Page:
One of the topics brought up during discussion that I thought was really cool was the video of the elephant painting a picture of an elephant. Its cool to watch the elephant perform such a humanistic act, but I believe it was merely an unconscious, or trained behavior. If you guide the elephant in to painting that exact picture over and over again, he will eventually be able to do it on his own. It makes for a cool one-time video, but if you give the elephant a new piece of paper, I bet he could only draw the same exact elephant again. Then the elephant isn’t thinking on its own and being creative, it is simply responding to a task.

I think to truly be conscious of what it is doing, it should be able to draw something else other than this specific picture. As discussed in discussion however, this also all depends on your definition of consciousness.

We can have unconscious behaviors, like sneezing, but in the same sense, we are conscious of the fact that we made an unconscious act. In another view of the topic, if we are completely unconscious of ourselves, we wouldn’t be able to consciously report about our unconsciousness. This reminds me of the Terry Schiavo case. She was diagnosed as being in a permanent vegetative state, but her parents believed she was still conscious. Her husband wanted to remove her life support because he believed she didn’t want to stay on it for so long, but her parents took him to court, saying that she still wanted to be on life support, and was still conscious. After over 7 years of legal issues, her husband won the battle, and her life support was removed. In the autopsy, her cause of death was undetermined, but it was evident that Schiavo’s brain weighed less than half of what it was supposed to, due to severe loss of brain tissue.

I think consciousness is an interesting topic to discuss and study, but is amongst the list of things we can never REALLY understand.

Week9_Nano

March 9th, 2009

This week’s nanotechnology lectures were actually very interesting to me.  There have been many significant waves in the history of science, such as the discovery of electricity, modern computing, integrated circuits, nuclear power, quantum mechanics, etc., and it seems like nanotechnology is the newest one.  After learning about the basics of nanotechnology, I have a deeper understanding of the idea of “top-down processing,” or as I like to call it, “how small can we make this?”  From the nano-abacus to the nano-radio, it seems like reinventing something when you’re making it 9 powers of ten smaller.  In addition to top-down processing, I learned about the other aspect of nanotechnology that’s not so obvious: going from simple to complex.  Our modern chemistry has advanced to a point where it is possible to synthesize nearly any structure of molecules.  Now, modern chemistry is focused on synthesizing extremely complex structures through the use of self-assembling molecules, such as the carbon nano-tube or fullerene.  The race to control matter on an atomic scale is on.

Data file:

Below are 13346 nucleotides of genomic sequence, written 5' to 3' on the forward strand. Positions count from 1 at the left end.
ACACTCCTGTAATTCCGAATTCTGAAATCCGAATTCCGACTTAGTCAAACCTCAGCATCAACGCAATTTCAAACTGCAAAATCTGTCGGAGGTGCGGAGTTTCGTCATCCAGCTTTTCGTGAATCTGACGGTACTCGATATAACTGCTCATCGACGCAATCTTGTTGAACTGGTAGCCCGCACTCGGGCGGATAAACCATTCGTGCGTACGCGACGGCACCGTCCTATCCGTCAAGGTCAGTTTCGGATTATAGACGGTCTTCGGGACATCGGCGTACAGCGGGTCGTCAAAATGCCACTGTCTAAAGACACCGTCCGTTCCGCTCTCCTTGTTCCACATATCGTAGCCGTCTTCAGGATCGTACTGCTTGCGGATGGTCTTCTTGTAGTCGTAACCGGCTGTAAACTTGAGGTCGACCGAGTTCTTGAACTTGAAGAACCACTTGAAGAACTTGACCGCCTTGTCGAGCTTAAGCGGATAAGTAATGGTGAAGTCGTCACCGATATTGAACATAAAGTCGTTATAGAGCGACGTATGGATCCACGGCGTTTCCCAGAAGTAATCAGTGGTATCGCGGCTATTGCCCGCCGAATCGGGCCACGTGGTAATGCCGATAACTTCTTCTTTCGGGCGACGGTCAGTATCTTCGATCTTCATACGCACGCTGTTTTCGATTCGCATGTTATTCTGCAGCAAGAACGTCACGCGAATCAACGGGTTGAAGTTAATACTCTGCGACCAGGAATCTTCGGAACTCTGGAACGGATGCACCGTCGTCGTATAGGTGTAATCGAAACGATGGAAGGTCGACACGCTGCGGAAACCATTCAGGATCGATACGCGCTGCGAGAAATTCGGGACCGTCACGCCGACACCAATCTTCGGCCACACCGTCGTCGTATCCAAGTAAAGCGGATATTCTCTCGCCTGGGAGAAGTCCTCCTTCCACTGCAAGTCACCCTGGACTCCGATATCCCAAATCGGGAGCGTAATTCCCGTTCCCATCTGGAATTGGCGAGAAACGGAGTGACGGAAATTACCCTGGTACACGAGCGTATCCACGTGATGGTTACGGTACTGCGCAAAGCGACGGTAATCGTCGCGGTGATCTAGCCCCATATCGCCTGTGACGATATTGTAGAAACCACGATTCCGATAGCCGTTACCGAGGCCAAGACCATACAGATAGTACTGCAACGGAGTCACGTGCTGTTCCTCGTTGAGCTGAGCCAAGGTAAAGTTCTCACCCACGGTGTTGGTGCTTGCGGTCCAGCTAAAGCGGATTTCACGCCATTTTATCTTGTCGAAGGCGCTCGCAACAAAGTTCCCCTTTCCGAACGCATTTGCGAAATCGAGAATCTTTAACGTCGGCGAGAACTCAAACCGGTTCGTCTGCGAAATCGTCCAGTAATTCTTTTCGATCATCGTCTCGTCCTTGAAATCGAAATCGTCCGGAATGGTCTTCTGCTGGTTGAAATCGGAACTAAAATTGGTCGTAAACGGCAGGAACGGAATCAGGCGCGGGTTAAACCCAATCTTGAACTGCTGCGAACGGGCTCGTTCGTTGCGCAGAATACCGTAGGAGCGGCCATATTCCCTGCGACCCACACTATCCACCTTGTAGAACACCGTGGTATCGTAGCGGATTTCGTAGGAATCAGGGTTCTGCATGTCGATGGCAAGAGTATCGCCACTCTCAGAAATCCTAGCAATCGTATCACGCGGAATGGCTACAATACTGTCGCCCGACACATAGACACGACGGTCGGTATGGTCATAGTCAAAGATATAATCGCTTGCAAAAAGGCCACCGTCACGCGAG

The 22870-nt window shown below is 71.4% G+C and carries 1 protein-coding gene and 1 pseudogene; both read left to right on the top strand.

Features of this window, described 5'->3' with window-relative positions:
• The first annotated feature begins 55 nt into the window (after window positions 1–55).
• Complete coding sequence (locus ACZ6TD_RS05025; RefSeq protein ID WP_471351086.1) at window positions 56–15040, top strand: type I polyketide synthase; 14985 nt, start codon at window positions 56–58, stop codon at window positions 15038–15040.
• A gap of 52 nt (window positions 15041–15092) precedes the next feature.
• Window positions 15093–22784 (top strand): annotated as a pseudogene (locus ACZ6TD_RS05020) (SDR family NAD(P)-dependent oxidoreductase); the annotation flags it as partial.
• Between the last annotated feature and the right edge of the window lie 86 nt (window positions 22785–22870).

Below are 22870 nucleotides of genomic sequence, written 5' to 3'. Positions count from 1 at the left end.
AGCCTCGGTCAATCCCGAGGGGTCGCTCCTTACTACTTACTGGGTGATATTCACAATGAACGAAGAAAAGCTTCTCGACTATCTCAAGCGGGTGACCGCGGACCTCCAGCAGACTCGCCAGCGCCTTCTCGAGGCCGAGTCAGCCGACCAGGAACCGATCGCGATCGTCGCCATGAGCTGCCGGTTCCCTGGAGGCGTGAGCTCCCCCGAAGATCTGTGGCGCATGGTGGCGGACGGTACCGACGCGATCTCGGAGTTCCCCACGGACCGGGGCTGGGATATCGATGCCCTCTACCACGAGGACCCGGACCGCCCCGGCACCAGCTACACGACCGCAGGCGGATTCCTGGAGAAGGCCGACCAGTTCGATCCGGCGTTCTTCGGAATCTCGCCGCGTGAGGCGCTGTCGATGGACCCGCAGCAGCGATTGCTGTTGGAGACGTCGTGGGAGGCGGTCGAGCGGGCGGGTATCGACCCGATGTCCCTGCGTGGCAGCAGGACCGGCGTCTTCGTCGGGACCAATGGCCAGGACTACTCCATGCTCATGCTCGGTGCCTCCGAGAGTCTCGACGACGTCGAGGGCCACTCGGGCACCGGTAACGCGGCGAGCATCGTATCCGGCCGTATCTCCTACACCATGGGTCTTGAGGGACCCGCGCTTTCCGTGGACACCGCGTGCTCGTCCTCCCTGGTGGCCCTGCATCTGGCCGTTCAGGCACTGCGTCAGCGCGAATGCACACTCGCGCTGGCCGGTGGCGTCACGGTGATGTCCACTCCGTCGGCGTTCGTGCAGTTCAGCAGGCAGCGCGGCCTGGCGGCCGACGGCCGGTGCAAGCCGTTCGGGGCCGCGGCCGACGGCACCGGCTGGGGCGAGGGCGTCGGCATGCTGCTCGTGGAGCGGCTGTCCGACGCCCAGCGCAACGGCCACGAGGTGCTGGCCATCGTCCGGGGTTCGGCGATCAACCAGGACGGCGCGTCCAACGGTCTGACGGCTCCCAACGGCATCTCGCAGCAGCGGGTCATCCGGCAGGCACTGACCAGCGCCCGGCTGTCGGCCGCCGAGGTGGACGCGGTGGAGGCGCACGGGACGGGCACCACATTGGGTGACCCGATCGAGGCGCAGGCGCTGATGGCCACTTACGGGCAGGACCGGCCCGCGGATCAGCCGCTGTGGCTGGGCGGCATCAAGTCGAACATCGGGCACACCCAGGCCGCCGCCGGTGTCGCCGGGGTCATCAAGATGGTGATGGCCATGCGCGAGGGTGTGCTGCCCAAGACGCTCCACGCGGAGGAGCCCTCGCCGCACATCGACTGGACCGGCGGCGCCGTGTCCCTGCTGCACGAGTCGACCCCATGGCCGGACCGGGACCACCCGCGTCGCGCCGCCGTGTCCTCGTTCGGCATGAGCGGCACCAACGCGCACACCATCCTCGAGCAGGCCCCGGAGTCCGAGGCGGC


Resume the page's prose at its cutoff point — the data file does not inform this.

File:Types of Carbon Nanotubes.png

Carbon nanotubes have many distinct uses.  For example, carbon nanotubes can be engineered to deliver drugs in a person’s body, as a solar cell, in motors, to make extremely powerful capacitors, in touch-screens and flexible displays, as a versatile component in circuit boards, to treat cancer, and to detect certain chemicals in the air.  One example of the uses of carbon nanotubes is the Nokia Morph concept video we watched in section.  It amazes me that so many different features, such as the flexible telephone screen, the real 3-D buttons, and the hydrophobic surface, can be created from different arrangements of rings of carbon atoms.

Interesting videos on nanotechnology:

Military Nanotechnology: http://www.youtube.com/watch?v=-pNbF29l9Zg&feature=related

Nanotechnology Running Shoes: http://www.youtube.com/watch?v=ouFvryyYVTA

Week9_Nano_Crystal Lin

March 9th, 2009

This week’s topic, nanotechnology, is quite thought provoking, if you find an interest in that sort of thing. Actually, I think it would be impossible not to have an interest in it. Though there are those who dwell in the past, most people look to the future for what we can do, what we will do, and what we want to do. Nanotechnology is going to be the leading force in the world for the generations to come.

My previous knowledge of nanotechnology was very limited. I have to admit, when I thought of nanotechnology, I just though of super small particles doing really high tech stuff. It was therefore really exciting for me to hear the Professor, and this week’s lecturer, talk about nanotechnology in this day and age.